A major limitation of EM-GMM methods is the absence of explicit localization noise model. The localization noise comes from the measurement imperfection inherent to any physical acquisition devices. This is particularly true in SMLM where the points are estimated by a localization algorithm that usually provides known Gaussian uncertainty associated to each point, with a much higher variance in the axial direction of the microscope. To illustrate the amount of anisotropic noise in SMLM, we show in Figure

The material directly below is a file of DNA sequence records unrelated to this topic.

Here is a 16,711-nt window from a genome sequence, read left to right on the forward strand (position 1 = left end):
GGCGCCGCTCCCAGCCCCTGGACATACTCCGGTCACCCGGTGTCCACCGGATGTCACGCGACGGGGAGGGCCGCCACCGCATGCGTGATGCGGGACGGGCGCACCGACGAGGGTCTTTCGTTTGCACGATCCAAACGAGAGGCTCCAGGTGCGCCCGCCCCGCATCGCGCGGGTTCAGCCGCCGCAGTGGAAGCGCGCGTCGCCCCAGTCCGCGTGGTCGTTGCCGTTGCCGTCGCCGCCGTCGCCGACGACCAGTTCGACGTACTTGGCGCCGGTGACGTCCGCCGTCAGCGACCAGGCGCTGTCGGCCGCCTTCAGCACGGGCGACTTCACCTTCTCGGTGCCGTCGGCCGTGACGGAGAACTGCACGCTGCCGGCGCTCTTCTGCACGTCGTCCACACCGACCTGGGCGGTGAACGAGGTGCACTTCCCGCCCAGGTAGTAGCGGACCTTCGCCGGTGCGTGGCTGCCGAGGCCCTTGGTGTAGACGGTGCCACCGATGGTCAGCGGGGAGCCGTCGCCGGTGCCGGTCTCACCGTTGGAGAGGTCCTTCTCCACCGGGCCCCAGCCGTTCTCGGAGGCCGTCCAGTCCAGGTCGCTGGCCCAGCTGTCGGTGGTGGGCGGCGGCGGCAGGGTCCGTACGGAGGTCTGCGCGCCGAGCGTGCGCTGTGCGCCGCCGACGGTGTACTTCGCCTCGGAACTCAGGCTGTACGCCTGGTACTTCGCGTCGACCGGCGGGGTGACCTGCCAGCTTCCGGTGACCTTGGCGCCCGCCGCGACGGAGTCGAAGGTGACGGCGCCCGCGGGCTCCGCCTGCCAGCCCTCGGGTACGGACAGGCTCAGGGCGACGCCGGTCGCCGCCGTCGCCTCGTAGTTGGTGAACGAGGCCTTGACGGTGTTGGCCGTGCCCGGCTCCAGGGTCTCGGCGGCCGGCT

1 two acquisitions of a macromolecular assembly called centriole, which is known to have a barrel-like structure. The symmetry axis of the centriole is aligned with the axial direction z in the first acquisition (Fig. 1 a,c), and it is orthogonal to z in the second acquisition (Fig. 1 b,d). Fig 1.a and Fig. 1.b both show a view of the centriole in the direction of its symmetry axis, but the ring shape that corresponds to the circonference of the barrel is clearly retrieved in Fig 1.a, whereas the axial uncertainty completely blurs the shape in the z direction in Fig. 1.b. This example shows how the anisotropic noise can drastically modify the geometry of an object. Consequently, in the absence of noise model, two point clouds such as those of Fig. 1 cannot be represented by a common GMM, as it is done in the standard EM-GMM approach. The origin of the problem is that the GMM has to play two different roles: it has to fit both the shape of the object and the noise. Moreover, the absence of explicit noise model also prevents from incorporating prior knowledge about the localization uncertainty available in SMLM and potentially in other acquisition devices.In this paper, we propose a generalization of EM-GMM registration methods that takes into account space-varying Gaussian localization noise with arbitrary covariances. We explicitly model the observed data as noisy measurement of unknown clean data. Thus, the GMM is fitted on the clean data to model the shape of the object, and it is decoupled from the noise model that generated the observed data. Since the clean data is unknown, our strategy is to consider it as a latent variable in the EM algorithm, which induces an additional marginalization in the expected log likelihood maximized in the EM algorithm. We use a stochastic EM approach to approximate the integral in the estimation of the rigid transformation parameters, and we derive analytical solutions at each step of the algorithm. We apply our strategy in the framework of the joint registration of multiple point clouds algorithm (JRMPC) [Evangelidis17], which is a generic EM-GMM method that can be applied to multiple point clouds. Our approach is generic and could also be integrated in the numerous EM-GMM variants of [Evangelidis17]. We show experimentally on simulated data that our method significantly improves registration and GMM reconstruction compared to the baseline method in the presence of high anisotropic and space varying noise. We also demonstrate the performance and interest of our approach on real SMLM data.